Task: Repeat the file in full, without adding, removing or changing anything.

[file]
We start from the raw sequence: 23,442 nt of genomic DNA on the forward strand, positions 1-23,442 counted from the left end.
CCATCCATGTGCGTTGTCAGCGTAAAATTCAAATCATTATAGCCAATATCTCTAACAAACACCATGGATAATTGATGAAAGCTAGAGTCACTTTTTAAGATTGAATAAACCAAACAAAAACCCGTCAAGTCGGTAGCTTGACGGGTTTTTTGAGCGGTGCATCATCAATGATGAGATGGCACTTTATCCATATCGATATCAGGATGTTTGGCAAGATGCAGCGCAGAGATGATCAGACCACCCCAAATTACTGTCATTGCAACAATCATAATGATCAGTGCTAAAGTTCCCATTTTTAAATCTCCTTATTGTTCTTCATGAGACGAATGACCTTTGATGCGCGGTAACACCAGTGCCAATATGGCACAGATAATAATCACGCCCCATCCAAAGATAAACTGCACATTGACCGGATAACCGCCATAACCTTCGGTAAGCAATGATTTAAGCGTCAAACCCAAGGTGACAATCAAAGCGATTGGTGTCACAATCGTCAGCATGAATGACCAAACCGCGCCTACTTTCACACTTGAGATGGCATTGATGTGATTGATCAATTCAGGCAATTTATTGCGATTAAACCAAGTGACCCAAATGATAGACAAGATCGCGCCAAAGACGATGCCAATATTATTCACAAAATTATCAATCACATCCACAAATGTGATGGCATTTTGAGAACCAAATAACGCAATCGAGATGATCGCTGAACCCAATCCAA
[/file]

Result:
We start from the raw sequence: 23,442 nt of genomic DNA on the forward strand, positions 1-23,442 counted from the left end.
CCATCCATGTGCGTTGTCAGCGTAAAATTCAAATCATTATAGCCAATATCTCTAACAAACACCATGGATAATTGATGAAAGCTAGAGTCACTTTTTAAGATTGAATAAACCAAACAAAAACCCGTCAAGTCGGTAGCTTGACGGGTTTTTTGAGCGGTGCATCATCAATGATGAGATGGCACTTTATCCATATCGATATCAGGATGTTTGGCAAGATGCAGCGCAGAGATGATCAGACCACCCCAAATTACTGTCATTGCAACAATCATAATGATCAGTGCTAAAGTTCCCATTTTTAAATCTCCTTATTGTTCTTCATGAGACGAATGACCTTTGATGCGCGGTAACACCAGTGCCAATATGGCACAGATAATAATCACGCCCCATCCAAAGATAAACTGCACATTGACCGGATAACCGCCATAACCTTCGGTAAGCAATGATTTAAGCGTCAAACCCAAGGTGACAATCAAAGCGATTGGTGTCACAATCGTCAGCATGAATGACCAAACCGCGCCTACTTTCACACTTGAGATGGCATTGATGTGATTGATCAATTCAGGCAATTTATTGCGATTAAACCAAGTGACCCAAATGATAGACAAGATCGCGCCAAAGACGATGCCAATATTATTCACAAAATTATCAATCACATCCACAAATGTGATGGCATTTTGAGAACCAAATAACGCAATCGAGATGATCGCTGAACCCAATCCAA